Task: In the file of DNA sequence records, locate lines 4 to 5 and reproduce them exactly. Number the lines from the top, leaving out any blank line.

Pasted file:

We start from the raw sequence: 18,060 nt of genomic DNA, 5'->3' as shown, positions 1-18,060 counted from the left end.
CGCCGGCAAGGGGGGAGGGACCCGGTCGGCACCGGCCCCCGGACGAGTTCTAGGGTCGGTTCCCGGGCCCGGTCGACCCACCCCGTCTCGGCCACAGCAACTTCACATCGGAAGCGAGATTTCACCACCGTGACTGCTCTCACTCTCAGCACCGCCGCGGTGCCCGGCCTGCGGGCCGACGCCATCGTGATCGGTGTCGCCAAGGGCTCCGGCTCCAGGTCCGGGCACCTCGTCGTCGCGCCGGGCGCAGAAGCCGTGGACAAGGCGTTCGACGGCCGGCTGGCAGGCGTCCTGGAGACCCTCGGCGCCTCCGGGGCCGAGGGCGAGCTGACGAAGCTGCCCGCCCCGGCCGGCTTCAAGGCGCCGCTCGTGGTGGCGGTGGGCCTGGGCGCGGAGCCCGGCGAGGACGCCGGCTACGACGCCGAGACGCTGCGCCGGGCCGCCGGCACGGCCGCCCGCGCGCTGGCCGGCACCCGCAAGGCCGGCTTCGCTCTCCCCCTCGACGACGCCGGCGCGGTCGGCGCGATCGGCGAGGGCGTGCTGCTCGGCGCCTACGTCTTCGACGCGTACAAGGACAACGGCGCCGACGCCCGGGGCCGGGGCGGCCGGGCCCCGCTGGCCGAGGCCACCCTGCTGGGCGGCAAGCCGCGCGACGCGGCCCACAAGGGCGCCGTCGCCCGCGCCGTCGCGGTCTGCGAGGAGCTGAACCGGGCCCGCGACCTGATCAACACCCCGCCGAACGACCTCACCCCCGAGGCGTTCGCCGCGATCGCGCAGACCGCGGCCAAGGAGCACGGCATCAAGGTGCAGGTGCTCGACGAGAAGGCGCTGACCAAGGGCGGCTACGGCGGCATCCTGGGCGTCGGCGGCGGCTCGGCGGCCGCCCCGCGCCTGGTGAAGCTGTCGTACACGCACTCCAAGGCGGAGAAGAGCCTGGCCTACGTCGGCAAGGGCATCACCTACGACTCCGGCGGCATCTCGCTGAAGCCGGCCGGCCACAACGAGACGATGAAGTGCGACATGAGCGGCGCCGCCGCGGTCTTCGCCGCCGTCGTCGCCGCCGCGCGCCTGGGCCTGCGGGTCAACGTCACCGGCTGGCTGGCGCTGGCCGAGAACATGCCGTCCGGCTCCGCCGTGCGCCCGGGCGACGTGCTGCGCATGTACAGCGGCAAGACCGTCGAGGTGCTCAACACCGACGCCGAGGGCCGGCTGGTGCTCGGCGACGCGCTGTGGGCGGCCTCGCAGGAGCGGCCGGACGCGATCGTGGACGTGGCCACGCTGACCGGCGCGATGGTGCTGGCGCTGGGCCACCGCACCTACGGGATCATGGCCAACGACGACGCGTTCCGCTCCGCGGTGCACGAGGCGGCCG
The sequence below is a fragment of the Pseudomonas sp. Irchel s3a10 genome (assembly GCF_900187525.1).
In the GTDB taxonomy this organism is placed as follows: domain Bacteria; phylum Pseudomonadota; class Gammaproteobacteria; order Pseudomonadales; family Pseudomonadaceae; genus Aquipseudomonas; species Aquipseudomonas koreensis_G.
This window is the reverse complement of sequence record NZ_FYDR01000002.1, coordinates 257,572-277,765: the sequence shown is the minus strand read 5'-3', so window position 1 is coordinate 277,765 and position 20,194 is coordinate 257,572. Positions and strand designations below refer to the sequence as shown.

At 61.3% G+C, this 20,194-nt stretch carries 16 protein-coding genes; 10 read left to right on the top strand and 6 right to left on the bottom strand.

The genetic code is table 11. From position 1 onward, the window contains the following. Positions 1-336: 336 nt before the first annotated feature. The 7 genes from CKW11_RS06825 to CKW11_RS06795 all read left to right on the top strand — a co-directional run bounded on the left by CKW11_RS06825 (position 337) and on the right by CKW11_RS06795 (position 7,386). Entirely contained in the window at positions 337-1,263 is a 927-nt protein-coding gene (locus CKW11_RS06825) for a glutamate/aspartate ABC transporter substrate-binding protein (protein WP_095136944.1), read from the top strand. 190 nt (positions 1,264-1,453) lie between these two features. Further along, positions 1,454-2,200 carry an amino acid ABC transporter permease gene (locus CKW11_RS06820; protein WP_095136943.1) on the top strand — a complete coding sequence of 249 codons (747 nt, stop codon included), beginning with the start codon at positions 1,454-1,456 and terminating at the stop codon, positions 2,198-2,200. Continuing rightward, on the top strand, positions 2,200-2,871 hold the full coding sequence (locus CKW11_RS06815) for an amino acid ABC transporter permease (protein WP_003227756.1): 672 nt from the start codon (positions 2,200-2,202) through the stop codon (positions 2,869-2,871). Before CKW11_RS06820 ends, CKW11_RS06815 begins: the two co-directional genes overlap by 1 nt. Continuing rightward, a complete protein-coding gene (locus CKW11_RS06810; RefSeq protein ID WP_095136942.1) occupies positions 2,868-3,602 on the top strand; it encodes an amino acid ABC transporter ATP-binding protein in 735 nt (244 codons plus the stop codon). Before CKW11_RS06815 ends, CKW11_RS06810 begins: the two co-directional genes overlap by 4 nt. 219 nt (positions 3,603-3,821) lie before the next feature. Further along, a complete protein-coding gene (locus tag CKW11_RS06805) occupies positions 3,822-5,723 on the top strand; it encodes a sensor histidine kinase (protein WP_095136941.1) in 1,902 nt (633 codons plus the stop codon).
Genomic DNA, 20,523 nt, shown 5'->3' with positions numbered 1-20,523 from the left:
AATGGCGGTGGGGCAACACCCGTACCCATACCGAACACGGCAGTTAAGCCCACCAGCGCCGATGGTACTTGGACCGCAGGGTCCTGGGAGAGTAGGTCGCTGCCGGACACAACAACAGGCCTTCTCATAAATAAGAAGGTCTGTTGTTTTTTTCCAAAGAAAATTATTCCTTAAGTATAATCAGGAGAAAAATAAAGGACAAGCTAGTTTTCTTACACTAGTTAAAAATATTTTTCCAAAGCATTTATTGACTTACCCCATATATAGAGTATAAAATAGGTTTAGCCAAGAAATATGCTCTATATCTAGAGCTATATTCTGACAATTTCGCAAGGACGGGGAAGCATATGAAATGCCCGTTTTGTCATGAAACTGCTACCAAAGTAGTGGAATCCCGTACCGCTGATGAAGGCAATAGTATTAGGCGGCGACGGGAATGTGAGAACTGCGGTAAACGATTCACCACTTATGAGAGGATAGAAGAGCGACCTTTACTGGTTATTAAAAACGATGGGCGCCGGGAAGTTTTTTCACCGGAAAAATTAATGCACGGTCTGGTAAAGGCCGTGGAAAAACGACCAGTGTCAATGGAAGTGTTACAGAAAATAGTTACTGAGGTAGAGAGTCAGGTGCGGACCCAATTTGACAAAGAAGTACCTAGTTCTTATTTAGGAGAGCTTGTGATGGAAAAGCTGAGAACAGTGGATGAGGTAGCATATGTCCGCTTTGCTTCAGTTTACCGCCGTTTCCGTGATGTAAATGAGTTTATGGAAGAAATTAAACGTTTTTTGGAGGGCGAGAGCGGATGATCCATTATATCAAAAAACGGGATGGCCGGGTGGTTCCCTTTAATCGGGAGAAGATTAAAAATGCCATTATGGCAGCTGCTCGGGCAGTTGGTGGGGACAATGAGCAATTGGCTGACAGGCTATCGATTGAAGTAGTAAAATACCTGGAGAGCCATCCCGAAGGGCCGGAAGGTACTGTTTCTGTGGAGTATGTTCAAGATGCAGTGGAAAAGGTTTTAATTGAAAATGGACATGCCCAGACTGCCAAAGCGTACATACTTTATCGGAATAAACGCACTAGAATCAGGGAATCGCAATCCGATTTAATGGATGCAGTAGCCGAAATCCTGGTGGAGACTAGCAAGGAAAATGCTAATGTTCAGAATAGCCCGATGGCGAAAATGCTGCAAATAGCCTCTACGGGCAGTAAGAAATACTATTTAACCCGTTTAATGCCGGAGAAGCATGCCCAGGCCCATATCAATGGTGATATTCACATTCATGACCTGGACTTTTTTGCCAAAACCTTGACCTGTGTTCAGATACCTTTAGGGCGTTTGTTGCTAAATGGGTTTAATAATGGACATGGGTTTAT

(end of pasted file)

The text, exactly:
In the GTDB taxonomy this organism is placed as follows: domain Bacteria; phylum Pseudomonadota; class Gammaproteobacteria; order Pseudomonadales; family Pseudomonadaceae; genus Aquipseudomonas; species Aquipseudomonas koreensis_G.
This window is the reverse complement of sequence record NZ_FYDR01000002.1, coordinates 257,572-277,765: the sequence shown is the minus strand read 5'-3', so window position 1 is coordinate 277,765 and position 20,194 is coordinate 257,572. Positions and strand designations below refer to the sequence as shown.